If you’d like to stay calm and cool in stressful situations, put the following 8 steps into practice:

    1. Breathe

    The next time you’re faced with a stressful situation that makes you want to hurry, stop what you’re doing for one minute and perform the following steps:

    • Take five deep breaths in and out (your belly should come forward with each inhale).
    • Imagine all that stress leaving your body with each exhale.
    • Smile. Fake it if you have to. It’s pretty hard to stay grumpy with a goofy grin on your face.

    Feel free to repeat the above steps every few hours at work or home if you need to.

    2. Loosen up

    After your breathing session, perform a quick body scan to identify any areas that are tight or tense. Clenched jaw? Rounded shoulders? Anything else that isn’t at ease?

    Gently touch or massage any of your body parts that are under tension to encourage total relaxation. It might help to imagine you’re in a place that calms you: a beach, hot tub, or nature trail, for example.

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    3. Chew slowly

    Slow down at the dinner table if you want to learn to be patient and lose weight. Shoveling your food down as fast as you can is a surefire way to eat more than you need to (and find yourself with a bellyache).

    Be a mindful eater who pays attention to the taste, texture, and aroma of every dish. Chew slowly while you try to guess all of the ingredients that were used to prepare your dish.

    Chewing slowly will also reduce those dreadful late-night cravings that sneak up on you after work.

    4. Let go

    Cliche as it sounds, it’s very effective.

    The thing that seems like the end of the world right now?

    It’s not. Promise.

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    Stressing and worrying about the situation you’re in won’t do any good because you’re already in it, so just let it go.

    Letting go isn’t easy, so here’s a guide to help you:

    21 Things To Do When You Find It Hard To Let Go

    5. Enjoy the journey

    Focusing on the end result can quickly become exhausting. Chasing a bold, audacious goal that’s going to require a lot of time and patience? Split it into several mini-goals so you’ll have several causes for celebration.

    Stop focusing on the negative thoughts. Giving yourself consistent positive feedback will help you grow patience, stay encouraged, and find more joy in the process of achieving your goals.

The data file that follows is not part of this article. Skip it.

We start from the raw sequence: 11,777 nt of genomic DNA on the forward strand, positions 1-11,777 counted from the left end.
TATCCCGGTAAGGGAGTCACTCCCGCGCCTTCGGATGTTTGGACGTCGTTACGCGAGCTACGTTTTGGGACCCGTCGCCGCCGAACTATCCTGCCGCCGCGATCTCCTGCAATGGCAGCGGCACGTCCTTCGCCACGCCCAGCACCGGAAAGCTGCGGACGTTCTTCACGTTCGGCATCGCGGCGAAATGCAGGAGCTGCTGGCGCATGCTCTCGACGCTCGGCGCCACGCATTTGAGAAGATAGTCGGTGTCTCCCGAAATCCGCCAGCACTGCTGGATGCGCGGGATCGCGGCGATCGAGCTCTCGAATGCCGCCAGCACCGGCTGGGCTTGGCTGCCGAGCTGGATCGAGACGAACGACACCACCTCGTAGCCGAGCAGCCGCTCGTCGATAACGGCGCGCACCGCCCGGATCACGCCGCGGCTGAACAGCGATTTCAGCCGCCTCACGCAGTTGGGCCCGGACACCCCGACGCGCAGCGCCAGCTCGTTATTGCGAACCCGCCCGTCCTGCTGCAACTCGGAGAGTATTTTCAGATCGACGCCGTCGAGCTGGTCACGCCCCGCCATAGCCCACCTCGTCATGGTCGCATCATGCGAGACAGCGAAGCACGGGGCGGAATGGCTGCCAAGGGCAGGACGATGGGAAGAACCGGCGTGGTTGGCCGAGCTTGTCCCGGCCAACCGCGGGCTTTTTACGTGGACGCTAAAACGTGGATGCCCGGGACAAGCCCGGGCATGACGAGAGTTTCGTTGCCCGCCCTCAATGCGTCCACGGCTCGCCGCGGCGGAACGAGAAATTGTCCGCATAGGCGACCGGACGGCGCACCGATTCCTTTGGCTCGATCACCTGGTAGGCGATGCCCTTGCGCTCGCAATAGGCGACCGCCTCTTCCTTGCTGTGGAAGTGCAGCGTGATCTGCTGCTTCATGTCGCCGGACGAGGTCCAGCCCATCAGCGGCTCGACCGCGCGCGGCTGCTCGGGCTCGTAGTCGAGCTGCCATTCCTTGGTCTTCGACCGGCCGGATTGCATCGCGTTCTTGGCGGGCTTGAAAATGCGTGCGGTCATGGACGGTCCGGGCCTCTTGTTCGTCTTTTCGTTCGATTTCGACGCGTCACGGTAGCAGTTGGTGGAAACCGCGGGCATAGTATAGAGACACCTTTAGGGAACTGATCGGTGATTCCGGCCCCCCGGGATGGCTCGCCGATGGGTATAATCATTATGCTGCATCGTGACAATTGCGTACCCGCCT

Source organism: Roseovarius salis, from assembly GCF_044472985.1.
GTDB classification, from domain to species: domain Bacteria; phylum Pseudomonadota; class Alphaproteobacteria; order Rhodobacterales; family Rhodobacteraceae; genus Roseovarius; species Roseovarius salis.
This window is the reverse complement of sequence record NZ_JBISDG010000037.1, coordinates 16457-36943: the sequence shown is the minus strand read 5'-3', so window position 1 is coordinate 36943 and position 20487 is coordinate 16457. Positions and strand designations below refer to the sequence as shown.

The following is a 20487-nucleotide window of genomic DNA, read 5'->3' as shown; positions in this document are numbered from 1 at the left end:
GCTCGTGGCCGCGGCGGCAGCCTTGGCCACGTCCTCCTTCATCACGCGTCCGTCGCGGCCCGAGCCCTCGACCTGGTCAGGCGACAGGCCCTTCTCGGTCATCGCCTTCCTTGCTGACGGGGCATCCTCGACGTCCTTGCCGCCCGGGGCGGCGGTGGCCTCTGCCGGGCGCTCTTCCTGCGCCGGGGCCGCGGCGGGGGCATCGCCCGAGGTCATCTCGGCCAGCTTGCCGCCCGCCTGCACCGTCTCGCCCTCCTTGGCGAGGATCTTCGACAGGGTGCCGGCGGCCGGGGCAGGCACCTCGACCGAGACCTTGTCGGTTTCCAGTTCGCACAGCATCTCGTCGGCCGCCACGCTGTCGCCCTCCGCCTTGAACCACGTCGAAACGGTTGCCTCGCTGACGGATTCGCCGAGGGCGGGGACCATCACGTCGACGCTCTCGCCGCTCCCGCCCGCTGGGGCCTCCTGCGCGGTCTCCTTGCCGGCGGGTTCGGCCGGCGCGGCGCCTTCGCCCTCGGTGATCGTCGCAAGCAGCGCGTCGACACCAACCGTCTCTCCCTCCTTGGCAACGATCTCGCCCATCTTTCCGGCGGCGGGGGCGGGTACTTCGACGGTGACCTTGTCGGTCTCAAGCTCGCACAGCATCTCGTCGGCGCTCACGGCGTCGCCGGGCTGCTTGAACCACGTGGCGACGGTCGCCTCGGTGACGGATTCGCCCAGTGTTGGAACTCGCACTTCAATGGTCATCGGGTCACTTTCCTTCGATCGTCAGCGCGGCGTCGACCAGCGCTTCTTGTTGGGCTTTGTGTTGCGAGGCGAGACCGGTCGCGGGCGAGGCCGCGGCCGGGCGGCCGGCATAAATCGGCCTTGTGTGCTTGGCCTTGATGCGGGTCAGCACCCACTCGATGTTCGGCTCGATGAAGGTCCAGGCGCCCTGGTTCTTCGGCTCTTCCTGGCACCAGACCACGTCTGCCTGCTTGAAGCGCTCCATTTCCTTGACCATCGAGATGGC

6. Look at the big picture

    The next time you find your stress level skyrocketing, take a deep breath, and ask yourself:

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    Will this matter to me…

    • Next week?
    • Next month?
    • Next year?
    • In 10 years?

    Hint: No, it won’t.

    I bet most of the stuff that stresses you wouldn’t matter the next week, maybe not even the next day.

    Stop agonizing over things you can’t control because you’re only hurting yourself.

    7. Stop demanding perfection of yourself

    You’re not perfect and that’s okay. Show me a person who claims to be perfect and I’ll show you a dirty liar.

    Demanding perfection of yourself (or anybody else) will only stress you out because it just isn’t possible.

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    8. Practice patience every day

    Below are a few easy ways you can practice patience every day, increasing your ability to remain calm and cool in times of stress:

    • The next time you go to the grocery store, get in the longest line.
    • Instead of going through the drive-thru at your bank, go inside.
    • Take a long walk through a secluded park or trail.

    Final thoughts

    Staying calm in stressful situations is possible, all you need is some daily practice.

    Taking deep breaths and eat mindfully are some simple ways to train your brain to be more patient. But changing the way you think of a situation and staying positive are most important in keeping cool whenever you feel overwhelmed and stressful.

    Featured photo credit: Brooke Cagle via unsplash.com